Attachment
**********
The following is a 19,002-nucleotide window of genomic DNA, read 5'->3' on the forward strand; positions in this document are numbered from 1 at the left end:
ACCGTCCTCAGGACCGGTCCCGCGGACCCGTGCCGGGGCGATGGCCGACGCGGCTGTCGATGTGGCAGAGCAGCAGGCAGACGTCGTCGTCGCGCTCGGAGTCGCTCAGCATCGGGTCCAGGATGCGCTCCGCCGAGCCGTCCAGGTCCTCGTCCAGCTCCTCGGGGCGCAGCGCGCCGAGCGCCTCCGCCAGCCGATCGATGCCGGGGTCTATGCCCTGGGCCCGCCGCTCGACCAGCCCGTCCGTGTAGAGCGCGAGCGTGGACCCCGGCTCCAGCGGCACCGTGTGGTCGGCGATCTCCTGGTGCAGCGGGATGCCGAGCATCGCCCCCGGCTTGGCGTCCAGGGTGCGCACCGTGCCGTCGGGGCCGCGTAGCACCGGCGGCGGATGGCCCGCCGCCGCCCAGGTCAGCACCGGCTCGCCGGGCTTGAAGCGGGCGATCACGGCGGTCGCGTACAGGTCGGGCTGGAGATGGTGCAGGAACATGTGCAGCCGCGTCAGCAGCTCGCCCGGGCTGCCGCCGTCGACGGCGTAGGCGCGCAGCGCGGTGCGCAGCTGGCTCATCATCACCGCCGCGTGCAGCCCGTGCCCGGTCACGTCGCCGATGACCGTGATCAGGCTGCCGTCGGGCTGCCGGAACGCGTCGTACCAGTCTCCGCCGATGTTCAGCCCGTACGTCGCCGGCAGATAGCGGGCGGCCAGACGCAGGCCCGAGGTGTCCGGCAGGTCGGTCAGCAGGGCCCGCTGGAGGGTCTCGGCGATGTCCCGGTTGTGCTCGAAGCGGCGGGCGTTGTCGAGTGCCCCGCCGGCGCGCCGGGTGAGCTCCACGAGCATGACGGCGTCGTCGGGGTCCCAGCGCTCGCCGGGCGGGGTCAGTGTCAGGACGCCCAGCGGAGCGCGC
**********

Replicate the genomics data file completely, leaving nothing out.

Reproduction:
The following is a 19,002-nucleotide window of genomic DNA, read 5'->3' on the forward strand; positions in this document are numbered from 1 at the left end:
ACCGTCCTCAGGACCGGTCCCGCGGACCCGTGCCGGGGCGATGGCCGACGCGGCTGTCGATGTGGCAGAGCAGCAGGCAGACGTCGTCGTCGCGCTCGGAGTCGCTCAGCATCGGGTCCAGGATGCGCTCCGCCGAGCCGTCCAGGTCCTCGTCCAGCTCCTCGGGGCGCAGCGCGCCGAGCGCCTCCGCCAGCCGATCGATGCCGGGGTCTATGCCCTGGGCCCGCCGCTCGACCAGCCCGTCCGTGTAGAGCGCGAGCGTGGACCCCGGCTCCAGCGGCACCGTGTGGTCGGCGATCTCCTGGTGCAGCGGGATGCCGAGCATCGCCCCCGGCTTGGCGTCCAGGGTGCGCACCGTGCCGTCGGGGCCGCGTAGCACCGGCGGCGGATGGCCCGCCGCCGCCCAGGTCAGCACCGGCTCGCCGGGCTTGAAGCGGGCGATCACGGCGGTCGCGTACAGGTCGGGCTGGAGATGGTGCAGGAACATGTGCAGCCGCGTCAGCAGCTCGCCCGGGCTGCCGCCGTCGACGGCGTAGGCGCGCAGCGCGGTGCGCAGCTGGCTCATCATCACCGCCGCGTGCAGCCCGTGCCCGGTCACGTCGCCGATGACCGTGATCAGGCTGCCGTCGGGCTGCCGGAACGCGTCGTACCAGTCTCCGCCGATGTTCAGCCCGTACGTCGCCGGCAGATAGCGGGCGGCCAGACGCAGGCCCGAGGTGTCCGGCAGGTCGGTCAGCAGGGCCCGCTGGAGGGTCTCGGCGATGTCCCGGTTGTGCTCGAAGCGGCGGGCGTTGTCGAGTGCCCCGCCGGCGCGCCGGGTGAGCTCCACGAGCATGACGGCGTCGTCGGGGTCCCAGCGCTCGCCGGGCGGGGTCAGTGTCAGGACGCCCAGCGGAGCGCGC